BOOK OF HOURS, use of Rome, in Latin, ILLUMINATED MANUSCRIPT ON VELLUM
[County of Flanders, c.1470]
217 x 140mm. ii paper + 83 leaves + ii paper: 16, 211(of 8 + i, v, ix, miniatures), 39(of 8 + v), 4-78, 89(of 8 + i, miniature), 99(of 8 + v, miniature), 107(of 8, viii cancelled blank), COMPLETE, 16 lines written in black ink in a gothic bookhand between two verticals and 17 horizontals ruled in brown, justification: 103 x 72mm, rubrics in red, text capitals touched yellow, line-endings in red and blue with gold disks, one-line initials alternately gold with dark blue flourishing and blue with red flourishing, two-line initials of gold on grounds of pink and blue patterned with white, eight large initials of similar type, seven with partial borders of acanthus fronds, flowers and fruit between gold disks on hairline tendrils, SIX FULL-PAGE MINIATURES FACING SIX LARGE INITIALS with staves of blue or pink on the contrasting ground with foliate infills on burnished gold, accompanied by TWELVE FULL BORDERS around gold miniature frames and gold text bars (slight smudging to some borders, margins slightly worn). 19th-century brown straight-grained morocco, stamped in blind, two engraved metal clasps, marbled endpapers (lacking one fastening, hinge split, top of spine defective).
1. The presence in red in the calendar of Amelberga (10 July), Bavo (1 Oct.) and Livinus (12 Nov.) indicates an intended use in Ghent; St Vedast is in red in the calendar (6 Feb.) and invoked in the litany, perhaps suggesting a connection with Arras. The style of the decoration is typical of Bruges and a manuscript written elsewhere could have been sent to Bruges for illumination. The prayers to the Virgin are in the masculine.
Calendar ff.1-6; Hours of the Cross ff.8-10v; Hours of the Holy Spirit ff.12-14v; Obsecro te ff.16-18; O intemerata ff.18-21; early addition of prayer to St Bernard f.21r and v; Office of the Virgin, use of Rome ff.23-58: matins f.23, lauds f.31v, prime f.41, terce f.44. sext f.46v, none f.48v, vespers f.51, compline f.56; Salve regina f.58v; Penitential psalms and litany ff.60-71v; Office of the Dead with three lessons only, appropriate to the use of Rome.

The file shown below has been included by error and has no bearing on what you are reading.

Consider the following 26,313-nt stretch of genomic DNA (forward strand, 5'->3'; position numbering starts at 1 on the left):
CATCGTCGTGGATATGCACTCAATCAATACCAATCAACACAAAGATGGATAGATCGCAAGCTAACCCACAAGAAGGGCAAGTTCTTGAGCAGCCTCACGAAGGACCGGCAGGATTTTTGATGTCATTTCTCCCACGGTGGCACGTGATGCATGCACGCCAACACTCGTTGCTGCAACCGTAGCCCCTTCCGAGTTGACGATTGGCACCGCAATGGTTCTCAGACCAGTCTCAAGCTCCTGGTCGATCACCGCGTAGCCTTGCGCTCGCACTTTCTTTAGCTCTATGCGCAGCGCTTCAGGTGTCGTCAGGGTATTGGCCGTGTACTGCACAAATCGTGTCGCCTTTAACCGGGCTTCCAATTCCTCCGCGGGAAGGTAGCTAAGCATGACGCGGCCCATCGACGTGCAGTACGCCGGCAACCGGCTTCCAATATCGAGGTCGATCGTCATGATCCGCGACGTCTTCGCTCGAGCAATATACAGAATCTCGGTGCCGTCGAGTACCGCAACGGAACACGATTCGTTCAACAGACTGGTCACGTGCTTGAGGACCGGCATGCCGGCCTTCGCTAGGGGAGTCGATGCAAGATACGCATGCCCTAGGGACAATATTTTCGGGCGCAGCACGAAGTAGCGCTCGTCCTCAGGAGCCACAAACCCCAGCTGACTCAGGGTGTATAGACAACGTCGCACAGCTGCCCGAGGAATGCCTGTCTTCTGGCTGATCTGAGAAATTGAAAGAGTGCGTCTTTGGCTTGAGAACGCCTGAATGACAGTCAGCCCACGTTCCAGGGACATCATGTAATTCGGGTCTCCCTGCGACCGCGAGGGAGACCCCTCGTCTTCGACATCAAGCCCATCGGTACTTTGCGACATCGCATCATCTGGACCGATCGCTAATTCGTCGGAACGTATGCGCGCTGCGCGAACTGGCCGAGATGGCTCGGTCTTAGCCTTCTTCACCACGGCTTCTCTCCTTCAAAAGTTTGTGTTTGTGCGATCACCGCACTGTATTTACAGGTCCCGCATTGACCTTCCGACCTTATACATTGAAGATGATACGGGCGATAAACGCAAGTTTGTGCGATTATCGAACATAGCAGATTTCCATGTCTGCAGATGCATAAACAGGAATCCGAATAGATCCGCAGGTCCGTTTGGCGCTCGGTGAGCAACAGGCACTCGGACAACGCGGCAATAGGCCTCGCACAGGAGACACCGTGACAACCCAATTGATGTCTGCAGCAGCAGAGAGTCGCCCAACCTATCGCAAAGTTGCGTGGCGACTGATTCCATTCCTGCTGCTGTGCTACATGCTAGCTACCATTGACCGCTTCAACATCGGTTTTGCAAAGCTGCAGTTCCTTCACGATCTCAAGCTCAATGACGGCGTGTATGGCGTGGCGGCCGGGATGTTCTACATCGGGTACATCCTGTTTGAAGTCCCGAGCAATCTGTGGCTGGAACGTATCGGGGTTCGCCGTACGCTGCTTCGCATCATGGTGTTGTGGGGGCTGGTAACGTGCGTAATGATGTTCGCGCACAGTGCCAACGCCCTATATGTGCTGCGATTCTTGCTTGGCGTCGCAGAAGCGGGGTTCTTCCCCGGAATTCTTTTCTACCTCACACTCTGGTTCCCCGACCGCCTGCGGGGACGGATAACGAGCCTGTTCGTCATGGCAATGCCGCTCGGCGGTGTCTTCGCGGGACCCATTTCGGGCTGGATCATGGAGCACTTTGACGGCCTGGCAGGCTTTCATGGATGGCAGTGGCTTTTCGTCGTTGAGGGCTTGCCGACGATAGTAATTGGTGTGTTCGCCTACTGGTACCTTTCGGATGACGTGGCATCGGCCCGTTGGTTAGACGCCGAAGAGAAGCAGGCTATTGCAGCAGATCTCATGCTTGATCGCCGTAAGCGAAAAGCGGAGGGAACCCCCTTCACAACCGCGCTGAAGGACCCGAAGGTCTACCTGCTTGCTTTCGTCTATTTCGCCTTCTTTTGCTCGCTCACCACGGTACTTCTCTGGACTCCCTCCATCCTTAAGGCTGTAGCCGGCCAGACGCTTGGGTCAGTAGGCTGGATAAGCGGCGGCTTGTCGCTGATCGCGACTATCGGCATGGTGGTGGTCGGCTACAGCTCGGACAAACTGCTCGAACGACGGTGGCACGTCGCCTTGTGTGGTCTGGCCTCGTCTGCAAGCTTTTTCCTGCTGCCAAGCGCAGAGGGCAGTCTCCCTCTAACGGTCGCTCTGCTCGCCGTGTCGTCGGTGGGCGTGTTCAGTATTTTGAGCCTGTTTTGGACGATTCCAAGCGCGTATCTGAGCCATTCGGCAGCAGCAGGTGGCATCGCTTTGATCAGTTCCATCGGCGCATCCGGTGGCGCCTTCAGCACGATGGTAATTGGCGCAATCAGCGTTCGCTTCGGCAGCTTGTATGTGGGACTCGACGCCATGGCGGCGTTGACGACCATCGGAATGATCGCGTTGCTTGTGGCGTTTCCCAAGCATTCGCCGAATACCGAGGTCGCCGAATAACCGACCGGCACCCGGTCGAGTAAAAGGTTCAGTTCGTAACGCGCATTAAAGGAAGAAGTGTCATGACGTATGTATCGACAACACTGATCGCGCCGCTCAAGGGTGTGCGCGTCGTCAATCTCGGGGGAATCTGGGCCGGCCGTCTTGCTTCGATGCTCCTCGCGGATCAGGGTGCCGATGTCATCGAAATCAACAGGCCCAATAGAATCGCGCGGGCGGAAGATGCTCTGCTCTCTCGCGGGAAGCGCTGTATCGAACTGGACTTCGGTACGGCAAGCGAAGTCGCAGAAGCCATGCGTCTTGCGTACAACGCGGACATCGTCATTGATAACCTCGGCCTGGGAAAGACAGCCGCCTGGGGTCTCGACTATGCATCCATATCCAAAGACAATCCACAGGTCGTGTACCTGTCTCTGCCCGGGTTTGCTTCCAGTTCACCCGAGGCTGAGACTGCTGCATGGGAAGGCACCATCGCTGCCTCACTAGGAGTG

Willem Vrelant was probably the most influential of the leading illuminators in Bruges in the third quarter of the 15th century. The linear clarity of his style made it easily imitated and this Book of Hours is typical of the colourful and attractive volumes produced to satisfy the home and export markets that flourished at Bruges. The simplified figures, with features drawn in brown, are particularly close to a Bruges Book of Hours now in the Walters Art Gallery, Baltimore, W.229: L. Randall, Medieval and Renaissance Manuscripts in the Walters Art Gallery, III, Belgium, 1997, no.266. The borders of the Walters Hours and the present manuscript are also extremely close in design and execution. The matching of borders across the miniature openings and the harmonising of their colours with those of the miniatures are typical features of Bruges book production, enhanced in this manuscript by the wide margins.
The subjects of the miniatures are as follows: the Crucifixion f.7v, Pentecost f.11v, the Lamentation f.15v, the Annunciation f.22v, David f.59v, Office of the Dead recited round a coffin in a church f.72v.